Another country with a gross domestic product (GDP) a fraction of that of the United States is about to jump on board the Trans-Pacific Partnership (TPP).
The Wall Street Journal reports that South Korea will soon consider joining the much maligned, super-secret trade pact.
In the article, South Korea’s Finance Minister Hyun Oh-seok is quoted as saying that his country “needs to first show its interest in the TPP.” Accordingly, trade representatives from South Korea will reportedly make overtures to their counterparts in the countries already signed on to the agreement.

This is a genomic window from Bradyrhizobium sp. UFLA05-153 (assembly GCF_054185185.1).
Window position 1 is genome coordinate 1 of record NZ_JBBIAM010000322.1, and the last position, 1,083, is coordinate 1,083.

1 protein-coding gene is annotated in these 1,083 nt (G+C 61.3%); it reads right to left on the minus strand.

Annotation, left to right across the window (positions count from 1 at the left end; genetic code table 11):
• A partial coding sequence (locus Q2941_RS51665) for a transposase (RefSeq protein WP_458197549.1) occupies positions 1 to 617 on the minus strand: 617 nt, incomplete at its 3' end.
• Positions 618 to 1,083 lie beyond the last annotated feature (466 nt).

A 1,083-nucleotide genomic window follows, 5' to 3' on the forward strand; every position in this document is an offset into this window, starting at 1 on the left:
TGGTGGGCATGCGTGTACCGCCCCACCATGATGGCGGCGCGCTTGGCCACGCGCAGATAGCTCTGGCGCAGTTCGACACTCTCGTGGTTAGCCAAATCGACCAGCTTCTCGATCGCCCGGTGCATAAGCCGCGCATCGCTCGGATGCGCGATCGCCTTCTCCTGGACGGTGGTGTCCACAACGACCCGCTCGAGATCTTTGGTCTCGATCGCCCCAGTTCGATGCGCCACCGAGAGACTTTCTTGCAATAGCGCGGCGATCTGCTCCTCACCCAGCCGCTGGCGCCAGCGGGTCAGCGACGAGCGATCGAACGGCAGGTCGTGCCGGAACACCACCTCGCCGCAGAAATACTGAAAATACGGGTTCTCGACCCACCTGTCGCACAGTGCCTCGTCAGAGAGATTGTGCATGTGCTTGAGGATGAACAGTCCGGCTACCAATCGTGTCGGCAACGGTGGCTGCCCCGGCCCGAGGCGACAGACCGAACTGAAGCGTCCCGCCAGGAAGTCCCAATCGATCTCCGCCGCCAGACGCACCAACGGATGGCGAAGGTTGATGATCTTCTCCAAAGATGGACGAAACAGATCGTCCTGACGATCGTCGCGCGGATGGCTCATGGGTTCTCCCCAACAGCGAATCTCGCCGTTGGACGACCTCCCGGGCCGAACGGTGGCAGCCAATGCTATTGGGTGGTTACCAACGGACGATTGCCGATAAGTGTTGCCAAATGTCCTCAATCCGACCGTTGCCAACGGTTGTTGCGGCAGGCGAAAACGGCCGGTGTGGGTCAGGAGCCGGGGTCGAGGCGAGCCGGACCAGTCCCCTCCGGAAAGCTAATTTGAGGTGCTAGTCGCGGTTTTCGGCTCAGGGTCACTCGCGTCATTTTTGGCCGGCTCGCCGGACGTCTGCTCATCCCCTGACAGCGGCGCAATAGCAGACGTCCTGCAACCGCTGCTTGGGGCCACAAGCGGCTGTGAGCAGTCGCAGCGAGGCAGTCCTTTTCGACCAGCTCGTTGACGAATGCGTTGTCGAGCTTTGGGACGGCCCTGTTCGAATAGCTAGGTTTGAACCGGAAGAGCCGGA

The Wall Street Journal write-up of the potential partnership mentions that the TPP “would create a free-trade bloc that makes up nearly 40% of the global economy.”
That number seems to be accurate, but the statistics behind that figure reveal just how unfair this "fair trade" agreement is when viewed from the point of view of the United States’ economic strength relative to the other would-be TPP participants.
In September, the World Bank released the GDP rankings for every country in the world. The data for the 12 TPP partners, China, and South Korea (both Asian nations are considering appealing to join the TPP before year’s end) are provided below:
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